Tips to prevent your child from having itchy skin:

  • Moisturise your child’s skin with a recommended emollient.
  • Avoid soaps, bubble baths and shower gels because they can dry out your child’s skin — use a soap-free wash instead.
  • Avoid long or hot showers or baths.
  • Wear loose cotton clothing.
  • Avoid overheating.
  • Keep fingernails short to prevent skin damage caused by scratching — try using cotton gloves overnight.
  • Be SunSmart to prevent sunburn.

If the itch is caused by a specific condition, treating the condition can help prevent the itch.

Itch-scratch-itch cycle

Tips to help your child avoid the itch-scratch-itch cycle include:

  • deep breathing, relaxation techniques
  • distraction — playing a game, massage
  • put a soft, cool and wet towel over their itchy area
  • pat or pinch the itchy skin rather than scratching it

Chose a strategy that is appropriate to your child’s age and maturity.

Complications of itchy skin

As your child scratches their skin, they can develop sores that can become infected.

Itchy skin can also affect your child’s sleep, mood, quality of life, performance at school and social and family interactions.

Resources and support

Learn more on the ASCIA website about how itchy hives can be part of an allergic reaction to foods, medicines or something else.

Read about skincare for babies on the Royal Children’s Hospital Melbourne website.

For more information about progressive familial intrahepatic cholestasis, see the Liver Foundation website.

Do you prefer to read in languages other than English?

The Royal Children’s Hospital has factsheets about eczema in Arabic, Chinese and Vietnamese.

Speak to a maternal child health nurse

Call Pregnancy, Birth and Baby to speak to a maternal child health nurse on 1800 882 436 or video call. Available 7am to midnight (AET), 7 days a week.

Learn more here about the development and quality assurance of healthdirect content.

Last reviewed: March 2024

Back To Top

Need more information?

Eczema in babies, children and teenagers | Raising Children Network

Children with eczema get itchy, red, scaly patches on their skin. You should see your GP if you think your child might have eczema, also called dermatitis.

Read more on website

Dry skin: babies and children | Raising Children Network

Dry skin is common, especially in babies and young children. You can usually treat it at home by avoiding soap and too many baths, and using moisturisers.

Read more on website

Eczema (atopic dermatitis)

Eczema is a common skin disorder that affects all ages but most commonly babies and children.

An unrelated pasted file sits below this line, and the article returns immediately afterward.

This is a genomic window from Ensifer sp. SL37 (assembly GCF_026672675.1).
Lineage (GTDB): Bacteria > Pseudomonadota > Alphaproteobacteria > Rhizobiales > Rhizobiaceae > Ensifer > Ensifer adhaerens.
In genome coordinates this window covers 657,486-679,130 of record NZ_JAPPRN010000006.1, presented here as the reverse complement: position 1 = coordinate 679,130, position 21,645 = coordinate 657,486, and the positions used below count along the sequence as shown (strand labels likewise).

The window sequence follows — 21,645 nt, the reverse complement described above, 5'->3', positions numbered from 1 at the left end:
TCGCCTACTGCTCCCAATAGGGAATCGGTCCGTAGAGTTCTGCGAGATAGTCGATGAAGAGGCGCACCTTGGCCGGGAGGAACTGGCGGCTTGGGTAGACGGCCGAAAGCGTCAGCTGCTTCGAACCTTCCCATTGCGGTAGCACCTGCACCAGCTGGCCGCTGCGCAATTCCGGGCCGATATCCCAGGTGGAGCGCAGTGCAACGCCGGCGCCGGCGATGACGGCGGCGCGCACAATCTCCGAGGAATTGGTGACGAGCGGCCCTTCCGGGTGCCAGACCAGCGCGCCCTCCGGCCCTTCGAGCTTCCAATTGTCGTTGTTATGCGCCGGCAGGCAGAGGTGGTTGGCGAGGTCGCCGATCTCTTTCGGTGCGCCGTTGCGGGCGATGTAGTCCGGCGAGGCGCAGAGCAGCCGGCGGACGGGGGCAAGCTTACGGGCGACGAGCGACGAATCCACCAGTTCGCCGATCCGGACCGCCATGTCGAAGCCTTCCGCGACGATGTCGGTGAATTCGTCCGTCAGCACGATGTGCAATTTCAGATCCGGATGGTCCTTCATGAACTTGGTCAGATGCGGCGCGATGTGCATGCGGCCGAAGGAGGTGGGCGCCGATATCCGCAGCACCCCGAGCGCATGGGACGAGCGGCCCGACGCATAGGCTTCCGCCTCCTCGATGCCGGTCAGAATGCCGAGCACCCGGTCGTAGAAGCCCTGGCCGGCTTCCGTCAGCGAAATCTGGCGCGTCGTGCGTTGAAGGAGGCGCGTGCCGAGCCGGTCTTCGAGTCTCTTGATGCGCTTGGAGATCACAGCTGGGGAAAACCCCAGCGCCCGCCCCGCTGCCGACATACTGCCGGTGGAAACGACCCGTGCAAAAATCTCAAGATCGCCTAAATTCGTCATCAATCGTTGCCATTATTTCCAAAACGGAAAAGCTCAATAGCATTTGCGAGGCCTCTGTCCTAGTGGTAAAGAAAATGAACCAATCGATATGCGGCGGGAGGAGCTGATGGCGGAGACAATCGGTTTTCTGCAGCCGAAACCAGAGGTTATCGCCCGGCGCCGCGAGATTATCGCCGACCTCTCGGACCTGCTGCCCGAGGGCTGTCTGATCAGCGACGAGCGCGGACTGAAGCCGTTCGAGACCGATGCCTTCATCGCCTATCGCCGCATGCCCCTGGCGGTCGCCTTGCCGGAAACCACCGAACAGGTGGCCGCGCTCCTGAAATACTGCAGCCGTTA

Read more on WA Health website

Scabies treatment & causes: kids & teens | Raising Children Network

Scabies is an itchy rash that looks like red threads on the skin. Read about scabies in children, with information on scabies causes and scabies treatment.

Read more on website

Eczema (Atopic Dermatitis) - Allergy & Anaphylaxis Australia

Eczema (Atopic Dermatitis) is a chronic, itchy skin condition that can range from being quite minor to something that can have a negative impact on quality of life. The good news is that by having an appropriate management plan in place, symptoms and discomfort can be significantly reduced.

Read more on Allergy and Anaphylaxis Australia website

Top tips for managing eczema - Prevent Allergies

Top tips for managing eczema Listen On this page Tips Creams and ointments Moisturise every day, even when there is no eczema In people with eczema the skin barrier does not work as well and moisture is easily lost from the skin causing it to be dry and itchy

Read more on National Allergy Strategy website

Dermatitis / Eczema - ACD

What is it? Dermatitis is a general term to describe a group of common conditions presenting as itchy inflammation of the skin

Read more on Australasian College of Dermatologists website

This is how a dermatologist treats nappy rash -

Baby skin expert and dermatologist Dr Deshan explains what causes nappy rash and the most effective treatments

Read more on myDr website

Cradle cap: symptoms, causes and self-care -

Cradle cap usually gets better on its own, within a few weeks of appearing.There are several things you can do at home (self-care) to try to improve cradle cap and treatments are available from your doctor.

Read more on myDr website

Hair loss or alopecia: children & teens | Raising Children Network

Sometimes alopecia or hair loss in children can be quite normal. But if you’re worried about your child losing hair, it’s a good idea to see your GP.

Read more on website

Call us and speak to a Maternal Child Health Nurse for personal advice and guidance.

Need further advice or guidance from our maternal child health nurses?

Healthdirect Australia acknowledges the Traditional Owners of Country throughout Australia and their continuing connection to land, sea and community. We pay our respects to the Traditional Owners and to Elders both past and present.

This information is for your general information and use only and is not intended to be used as medical advice and should not be used to diagnose, treat, cure or prevent any medical condition, nor should it be used for therapeutic purposes.

The information is not a substitute for independent professional advice and should not be used as an alternative to professional health care. If you have a particular medical problem, please consult a healthcare professional.

Except as permitted under the Copyright Act 1968, this publication or any part of it may not be reproduced, altered, adapted, stored and/or distributed in any form or by any means without the prior written permission of Healthdirect Australia.